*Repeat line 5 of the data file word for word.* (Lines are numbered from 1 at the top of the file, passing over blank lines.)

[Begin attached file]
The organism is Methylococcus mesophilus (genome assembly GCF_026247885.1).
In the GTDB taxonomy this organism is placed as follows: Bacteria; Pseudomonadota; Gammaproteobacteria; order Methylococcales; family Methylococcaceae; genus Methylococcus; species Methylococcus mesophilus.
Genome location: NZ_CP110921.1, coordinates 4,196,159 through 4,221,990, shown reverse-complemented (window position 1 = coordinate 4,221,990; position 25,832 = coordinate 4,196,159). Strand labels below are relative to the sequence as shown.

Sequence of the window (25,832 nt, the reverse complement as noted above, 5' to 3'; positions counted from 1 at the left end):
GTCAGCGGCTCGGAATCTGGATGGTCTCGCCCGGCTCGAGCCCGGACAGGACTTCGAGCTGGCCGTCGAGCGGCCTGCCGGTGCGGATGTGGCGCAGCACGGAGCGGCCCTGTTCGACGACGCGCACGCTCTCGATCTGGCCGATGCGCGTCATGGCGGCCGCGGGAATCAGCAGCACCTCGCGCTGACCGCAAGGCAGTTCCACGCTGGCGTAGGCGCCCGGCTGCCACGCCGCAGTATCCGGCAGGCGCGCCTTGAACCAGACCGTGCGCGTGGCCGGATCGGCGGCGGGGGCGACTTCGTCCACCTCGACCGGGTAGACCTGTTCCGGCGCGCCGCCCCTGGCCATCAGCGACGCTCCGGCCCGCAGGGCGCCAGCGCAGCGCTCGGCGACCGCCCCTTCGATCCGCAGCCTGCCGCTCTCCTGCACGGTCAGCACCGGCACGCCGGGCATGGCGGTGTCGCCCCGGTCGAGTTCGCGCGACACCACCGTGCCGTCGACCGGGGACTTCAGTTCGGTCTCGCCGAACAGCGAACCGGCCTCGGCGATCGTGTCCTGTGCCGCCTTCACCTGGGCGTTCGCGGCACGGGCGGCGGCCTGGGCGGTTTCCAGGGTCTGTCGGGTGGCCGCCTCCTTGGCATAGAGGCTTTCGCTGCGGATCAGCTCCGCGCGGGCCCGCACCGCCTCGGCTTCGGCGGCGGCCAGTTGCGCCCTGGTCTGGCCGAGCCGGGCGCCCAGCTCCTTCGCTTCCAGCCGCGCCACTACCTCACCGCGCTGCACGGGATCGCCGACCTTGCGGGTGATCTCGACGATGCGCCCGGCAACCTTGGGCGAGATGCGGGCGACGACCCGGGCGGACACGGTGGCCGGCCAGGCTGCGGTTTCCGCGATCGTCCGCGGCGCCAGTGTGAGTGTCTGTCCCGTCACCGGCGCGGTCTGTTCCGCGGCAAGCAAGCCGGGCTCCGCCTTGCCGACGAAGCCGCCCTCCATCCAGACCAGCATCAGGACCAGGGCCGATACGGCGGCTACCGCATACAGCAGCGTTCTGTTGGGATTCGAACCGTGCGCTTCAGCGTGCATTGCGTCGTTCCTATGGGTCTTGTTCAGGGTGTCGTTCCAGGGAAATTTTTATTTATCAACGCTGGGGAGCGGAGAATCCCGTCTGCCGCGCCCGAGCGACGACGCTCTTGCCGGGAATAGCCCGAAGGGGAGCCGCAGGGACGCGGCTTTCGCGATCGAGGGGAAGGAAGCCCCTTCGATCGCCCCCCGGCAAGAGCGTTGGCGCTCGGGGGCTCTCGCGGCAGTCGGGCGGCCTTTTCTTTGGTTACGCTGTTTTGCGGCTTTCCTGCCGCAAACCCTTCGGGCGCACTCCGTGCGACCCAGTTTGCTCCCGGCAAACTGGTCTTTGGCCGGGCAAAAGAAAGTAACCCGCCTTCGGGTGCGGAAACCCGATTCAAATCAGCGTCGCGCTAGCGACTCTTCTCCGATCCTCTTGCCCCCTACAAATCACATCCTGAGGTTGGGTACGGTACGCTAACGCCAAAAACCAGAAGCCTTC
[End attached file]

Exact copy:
GTCAGCGGCTCGGAATCTGGATGGTCTCGCCCGGCTCGAGCCCGGACAGGACTTCGAGCTGGCCGTCGAGCGGCCTGCCGGTGCGGATGTGGCGCAGCACGGAGCGGCCCTGTTCGACGACGCGCACGCTCTCGATCTGGCCGATGCGCGTCATGGCGGCCGCGGGAATCAGCAGCACCTCGCGCTGACCGCAAGGCAGTTCCACGCTGGCGTAGGCGCCCGGCTGCCACGCCGCAGTATCCGGCAGGCGCGCCTTGAACCAGACCGTGCGCGTGGCCGGATCGGCGGCGGGGGCGACTTCGTCCACCTCGACCGGGTAGACCTGTTCCGGCGCGCCGCCCCTGGCCATCAGCGACGCTCCGGCCCGCAGGGCGCCAGCGCAGCGCTCGGCGACCGCCCCTTCGATCCGCAGCCTGCCGCTCTCCTGCACGGTCAGCACCGGCACGCCGGGCATGGCGGTGTCGCCCCGGTCGAGTTCGCGCGACACCACCGTGCCGTCGACCGGGGACTTCAGTTCGGTCTCGCCGAACAGCGAACCGGCCTCGGCGATCGTGTCCTGTGCCGCCTTCACCTGGGCGTTCGCGGCACGGGCGGCGGCCTGGGCGGTTTCCAGGGTCTGTCGGGTGGCCGCCTCCTTGGCATAGAGGCTTTCGCTGCGGATCAGCTCCGCGCGGGCCCGCACCGCCTCGGCTTCGGCGGCGGCCAGTTGCGCCCTGGTCTGGCCGAGCCGGGCGCCCAGCTCCTTCGCTTCCAGCCGCGCCACTACCTCACCGCGCTGCACGGGATCGCCGACCTTGCGGGTGATCTCGACGATGCGCCCGGCAACCTTGGGCGAGATGCGGGCGACGACCCGGGCGGACACGGTGGCCGGCCAGGCTGCGGTTTCCGCGATCGTCCGCGGCGCCAGTGTGAGTGTCTGTCCCGTCACCGGCGCGGTCTGTTCCGCGGCAAGCAAGCCGGGCTCCGCCTTGCCGACGAAGCCGCCCTCCATCCAGACCAGCATCAGGACCAGGGCCGATACGGCGGCTACCGCATACAGCAGCGTTCTGTTGGGATTCGAACCGTGCGCTTCAGCGTGCATTGCGTCGTTCCTATGGGTCTTGTTCAGGGTGTCGTTCCAGGGAAATTTTTATTTATCAACGCTGGGGAGCGGAGAATCCCGTCTGCCGCGCCCGAGCGACGACGCTCTTGCCGGGAATAGCCCGAAGGGGAGCCGCAGGGACGCGGCTTTCGCGATCGAGGGGAAGGAAGCCCCTTCGATCGCCCCCCGGCAAGAGCGTTGGCGCTCGGGGGCTCTCGCGGCAGTCGGGCGGCCTTTTCTTTGGTTACGCTGTTTTGCGGCTTTCCTGCCGCAAACCCTTCGGGCGCACTCCGTGCGACCCAGTTTGCTCCCGGCAAACTGGTCTTTGGCCGGGCAAAAGAAAGTAACCCGCCTTCGGGTGCGGAAACCCGATTCAAATCAGCGTCGCGCTAGCGACTCTTCTCCGATCCTCTTGCCCCCTACAAATCACATCCTGAGGTTGGGTACGGTACGCTAACGCCAAAAACCAGAAGCCTTC